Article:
Mélanie Laurent in <i>Oxygen.</i>

Review: Survival Thriller ‘Oxygen’ on Netflix Hits Close to Home

Review of Alexandre Aja’s ‘Oxygen’ which is streaming on Netflix now.

Movie Reviews
3 min read

Alexandre Aja’s Survival Thriller ‘Oxygen’ Hits Close to Home With the Pandemic and Lockdown

A suffocating thriller where oxygen is a dwindling but indispensable currency no doubt feels too soon. Being trapped in a single location hits way too close to home. So, a word of caution before you stream Netflix's thriller du jour. Filmed during lockdown, Alexandre Aja's Oxygen doubles down on the claustrophobia of our confined lives. If you've been getting acquainted with the four walls around you more than usual, there is some catharsis to find here. Aja tries to revive the flatlined buried-in-a-box concept with a defibrillator. But the obligatory big twist yet again proves to be a fatal miscalculation.

Aja, like he did in High Tension and Crawl, centres the story on a woman trying to survive a hellish nightmare. Bursting through a synthetic chrysalis, Liz (Mélanie Laurent) wakes up in a cryogenic chamber hooked up to tubes, wires and other medical paraphernalia.

Here's the rub: she can't get out, doesn't remember her name, where she is or how she got there. These first few minutes grab us by the throat. The disorientation from Liz's amnesia adds to the oppressive atmosphere of Oxygen. Speaking of which, the further rub — yes, there's more — is she's running out of oxygen. She has about till the end of the film's runtime to either get out of the chamber, or get help from outside.

Alexandre Aja with Mélanie Laurent on the sets of <i>Oxygen.</i>
Alexandre Aja with Mélanie Laurent on the sets of Oxygen.
(Photo Courtesy: Netflix)

With so many unknowns, that is easier said than done. Aja's intentions are clear from the opening and recurring image of a rat in a maze, which mirrors Liz's own plight. The knowns appear in fleeting but fractured memories of the past. These flashback sequences are the rare moments where the film gives us a glimpse of a world outside the chamber. Aja and his cinematographer Maxime Alexandre design an illusion that traps us in the chamber with Liz, shrinking the space further. In such stifling proximity, we come to empathise with her as she tosses and turns in increasing desperation. Within this narrow POV, the camera zigzags and bustles around like a rat.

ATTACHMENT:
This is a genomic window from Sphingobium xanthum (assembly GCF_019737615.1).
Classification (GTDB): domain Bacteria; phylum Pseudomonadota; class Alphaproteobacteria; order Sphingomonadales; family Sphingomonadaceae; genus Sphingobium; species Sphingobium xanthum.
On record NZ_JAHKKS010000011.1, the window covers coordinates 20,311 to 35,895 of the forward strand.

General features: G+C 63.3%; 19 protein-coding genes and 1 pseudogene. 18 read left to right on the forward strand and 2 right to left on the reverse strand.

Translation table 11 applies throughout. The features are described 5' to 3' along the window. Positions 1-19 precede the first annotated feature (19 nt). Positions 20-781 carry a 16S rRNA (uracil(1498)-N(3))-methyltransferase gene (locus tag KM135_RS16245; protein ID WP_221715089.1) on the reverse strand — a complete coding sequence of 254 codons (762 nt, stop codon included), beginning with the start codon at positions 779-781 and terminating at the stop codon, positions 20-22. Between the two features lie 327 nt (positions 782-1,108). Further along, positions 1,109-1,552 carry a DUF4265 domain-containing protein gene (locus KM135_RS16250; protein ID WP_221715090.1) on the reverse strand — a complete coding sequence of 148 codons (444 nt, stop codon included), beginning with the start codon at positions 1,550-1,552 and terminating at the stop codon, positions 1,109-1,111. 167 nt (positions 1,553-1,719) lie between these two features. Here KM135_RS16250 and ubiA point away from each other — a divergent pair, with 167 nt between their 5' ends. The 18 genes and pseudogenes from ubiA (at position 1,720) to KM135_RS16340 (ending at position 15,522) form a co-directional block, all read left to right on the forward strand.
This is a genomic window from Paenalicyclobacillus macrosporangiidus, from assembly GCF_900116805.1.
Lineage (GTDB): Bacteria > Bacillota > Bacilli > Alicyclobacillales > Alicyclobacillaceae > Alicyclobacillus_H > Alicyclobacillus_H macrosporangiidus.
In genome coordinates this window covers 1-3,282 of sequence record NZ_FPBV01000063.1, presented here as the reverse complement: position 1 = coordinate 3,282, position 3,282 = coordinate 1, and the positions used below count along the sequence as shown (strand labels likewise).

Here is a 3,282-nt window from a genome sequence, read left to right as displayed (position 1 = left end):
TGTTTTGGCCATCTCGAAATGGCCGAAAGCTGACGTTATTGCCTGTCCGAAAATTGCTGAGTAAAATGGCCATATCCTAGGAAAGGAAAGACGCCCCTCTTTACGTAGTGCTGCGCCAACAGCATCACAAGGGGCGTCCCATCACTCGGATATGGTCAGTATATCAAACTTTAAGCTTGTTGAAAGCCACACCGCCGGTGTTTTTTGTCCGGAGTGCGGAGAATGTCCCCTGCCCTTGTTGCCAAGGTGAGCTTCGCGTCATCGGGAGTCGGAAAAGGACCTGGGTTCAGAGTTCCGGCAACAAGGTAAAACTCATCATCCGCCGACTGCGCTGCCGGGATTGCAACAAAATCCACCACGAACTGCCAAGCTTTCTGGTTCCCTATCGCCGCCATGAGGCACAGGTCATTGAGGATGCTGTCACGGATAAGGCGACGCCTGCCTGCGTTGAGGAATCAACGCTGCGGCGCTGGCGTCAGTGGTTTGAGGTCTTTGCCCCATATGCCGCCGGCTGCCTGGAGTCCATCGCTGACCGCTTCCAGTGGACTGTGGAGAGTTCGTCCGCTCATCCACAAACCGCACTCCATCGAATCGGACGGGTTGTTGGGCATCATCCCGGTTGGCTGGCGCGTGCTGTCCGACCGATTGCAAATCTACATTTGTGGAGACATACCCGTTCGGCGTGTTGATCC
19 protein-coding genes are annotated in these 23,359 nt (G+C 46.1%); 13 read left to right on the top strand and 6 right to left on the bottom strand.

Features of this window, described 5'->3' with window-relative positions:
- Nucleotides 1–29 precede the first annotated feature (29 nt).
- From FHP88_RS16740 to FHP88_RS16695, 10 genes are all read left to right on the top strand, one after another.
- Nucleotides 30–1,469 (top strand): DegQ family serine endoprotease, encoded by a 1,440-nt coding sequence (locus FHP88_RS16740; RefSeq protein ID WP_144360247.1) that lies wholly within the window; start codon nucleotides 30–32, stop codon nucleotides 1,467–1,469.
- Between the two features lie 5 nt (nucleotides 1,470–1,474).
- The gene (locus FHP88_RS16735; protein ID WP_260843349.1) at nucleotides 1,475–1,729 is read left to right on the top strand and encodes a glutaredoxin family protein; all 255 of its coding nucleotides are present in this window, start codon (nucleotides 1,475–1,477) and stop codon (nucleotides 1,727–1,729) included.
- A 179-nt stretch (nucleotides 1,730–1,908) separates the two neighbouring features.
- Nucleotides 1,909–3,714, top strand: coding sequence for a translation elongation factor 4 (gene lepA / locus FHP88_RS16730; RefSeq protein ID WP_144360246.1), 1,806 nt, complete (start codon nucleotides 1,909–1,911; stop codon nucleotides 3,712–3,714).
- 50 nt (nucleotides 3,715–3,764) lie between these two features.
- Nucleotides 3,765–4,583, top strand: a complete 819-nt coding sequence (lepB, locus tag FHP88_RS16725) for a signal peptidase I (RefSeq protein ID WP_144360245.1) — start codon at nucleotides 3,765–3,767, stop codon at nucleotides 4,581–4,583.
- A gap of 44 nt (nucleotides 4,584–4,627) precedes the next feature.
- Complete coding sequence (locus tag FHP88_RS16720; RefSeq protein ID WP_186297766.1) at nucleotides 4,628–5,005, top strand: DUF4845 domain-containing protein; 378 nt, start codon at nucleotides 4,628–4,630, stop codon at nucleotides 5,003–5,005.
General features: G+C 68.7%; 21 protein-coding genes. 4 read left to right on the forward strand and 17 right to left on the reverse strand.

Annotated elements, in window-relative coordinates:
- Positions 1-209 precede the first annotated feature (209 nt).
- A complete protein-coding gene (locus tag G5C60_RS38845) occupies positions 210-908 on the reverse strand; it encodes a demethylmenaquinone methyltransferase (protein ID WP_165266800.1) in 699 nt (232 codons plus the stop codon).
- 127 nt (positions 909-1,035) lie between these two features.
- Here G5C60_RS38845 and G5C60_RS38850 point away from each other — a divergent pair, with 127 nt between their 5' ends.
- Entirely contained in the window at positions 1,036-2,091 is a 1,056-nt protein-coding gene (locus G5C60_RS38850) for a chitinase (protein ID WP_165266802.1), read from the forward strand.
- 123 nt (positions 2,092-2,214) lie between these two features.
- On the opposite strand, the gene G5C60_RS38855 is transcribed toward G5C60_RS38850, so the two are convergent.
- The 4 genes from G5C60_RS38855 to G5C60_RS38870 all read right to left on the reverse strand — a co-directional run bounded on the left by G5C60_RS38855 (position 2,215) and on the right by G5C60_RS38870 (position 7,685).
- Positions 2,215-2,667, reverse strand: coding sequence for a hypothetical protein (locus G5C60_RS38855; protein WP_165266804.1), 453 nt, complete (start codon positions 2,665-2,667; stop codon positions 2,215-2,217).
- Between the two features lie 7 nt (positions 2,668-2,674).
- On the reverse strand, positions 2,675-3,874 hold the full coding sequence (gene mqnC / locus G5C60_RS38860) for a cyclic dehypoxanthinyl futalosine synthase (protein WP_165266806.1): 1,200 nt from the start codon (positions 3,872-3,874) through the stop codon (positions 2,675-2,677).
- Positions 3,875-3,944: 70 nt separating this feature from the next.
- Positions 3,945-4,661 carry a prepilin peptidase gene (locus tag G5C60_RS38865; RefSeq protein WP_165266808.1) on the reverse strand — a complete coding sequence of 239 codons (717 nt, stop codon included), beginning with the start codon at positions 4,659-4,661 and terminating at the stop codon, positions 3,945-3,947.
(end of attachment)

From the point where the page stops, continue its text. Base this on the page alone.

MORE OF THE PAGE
Capturing the real-time tension of the clock running out and the walls closing in, the camera intensifies the horror of slow suffocation, squeezing the tension out of every moment.

The creative use of mise-en- scène is its gimmick after all. As the isolation and lack of oxygen induce hallucinations, what's real and what's imagined becomes harder to separate. All this anguish is rendered palpable in Laurent's face. Each gasp makes our hearts skip a beat. It's a one-woman show of grit that’s simultaneously harrowing and empowering.

Confinement has never been a hurdle to creativity. Tricky to pull off, yes. But thinking out-of-the-box has allowed plenty of filmmakers to flourish despite the economy in storytelling. Steven Knight managed just fine with Tom Hardy and a car in Locke. Karyn Kusama made a dinner party a tense affair in The Invitation. Oxygen can be boxed into the same category of single-location thrillers. Conceptually, it will remind you of Buried, and it does imbue a similar feeling of a noose tightening around our necks. Like it did for Ryan Reynolds in the Rodrigo Cortés thriller, survival depends on how Liz uses the tools available in her prison to break out of it. Only, Aja imagines it all through a sci-fi lens without his twisted ingenuity. Quel dommage.


Complicating the conceit is an onboard AI called MILO (short for Medical Interface Liaison Operator), voiced by Mathieu Amalric. The disembodied voice informs Liz on the oxygen remaining in the chamber. Protocol permitting, it politely helps Liz in every way it can. This includes bringing up her social media feed to making calls to those outside the chamber. As the oxygen drops, clues slowly trickle in through flashbacks. From here, it becomes a parlour game of deduction. Then comes the inevitable big reveal, as formula demands it. Not out of thin air. It is hinted at from the opening scene, but it's one that begs more questions than it answers.

In Liz's race against time is the unflinching force of the human spirit. There's some catharsis in Liz's trials, which make Oxygen a fitting companion in these trying times. Yet, despite how of the moment it feels, there's nothing fresh about a woman coming to terms with her mortality as she faces the most extreme of existential perils. That's the plot of every second survival thriller.

Oxygen is now streaming globally on Netflix.

Rating: 3 Quints out of 5

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